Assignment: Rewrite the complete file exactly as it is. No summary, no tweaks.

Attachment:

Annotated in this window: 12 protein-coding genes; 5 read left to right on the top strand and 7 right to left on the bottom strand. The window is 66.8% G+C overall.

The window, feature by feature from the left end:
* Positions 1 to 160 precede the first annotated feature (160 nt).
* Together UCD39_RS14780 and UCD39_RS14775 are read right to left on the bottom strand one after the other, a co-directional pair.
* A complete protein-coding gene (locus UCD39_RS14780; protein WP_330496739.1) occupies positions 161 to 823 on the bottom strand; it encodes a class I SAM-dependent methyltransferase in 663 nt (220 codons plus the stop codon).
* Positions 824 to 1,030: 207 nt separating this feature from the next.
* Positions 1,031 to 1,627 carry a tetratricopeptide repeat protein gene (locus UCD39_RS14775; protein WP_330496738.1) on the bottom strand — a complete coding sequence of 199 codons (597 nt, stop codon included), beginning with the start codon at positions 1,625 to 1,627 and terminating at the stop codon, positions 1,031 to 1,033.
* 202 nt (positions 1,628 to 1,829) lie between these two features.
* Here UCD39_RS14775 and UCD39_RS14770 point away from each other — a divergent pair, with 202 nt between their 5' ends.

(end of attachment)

Annotated in this window: 12 protein-coding genes; 5 read left to right on the top strand and 7 right to left on the bottom strand. The window is 66.8% G+C overall.

The window, feature by feature from the left end:
* Positions 1 to 160 precede the first annotated feature (160 nt).
* Together UCD39_RS14780 and UCD39_RS14775 are read right to left on the bottom strand one after the other, a co-directional pair.
* A complete protein-coding gene (locus UCD39_RS14780; protein WP_330496739.1) occupies positions 161 to 823 on the bottom strand; it encodes a class I SAM-dependent methyltransferase in 663 nt (220 codons plus the stop codon).
* Positions 824 to 1,030: 207 nt separating this feature from the next.
* Positions 1,031 to 1,627 carry a tetratricopeptide repeat protein gene (locus UCD39_RS14775; protein WP_330496738.1) on the bottom strand — a complete coding sequence of 199 codons (597 nt, stop codon included), beginning with the start codon at positions 1,625 to 1,627 and terminating at the stop codon, positions 1,031 to 1,033.
* 202 nt (positions 1,628 to 1,829) lie between these two features.
* Here UCD39_RS14775 and UCD39_RS14770 point away from each other — a divergent pair, with 202 nt between their 5' ends.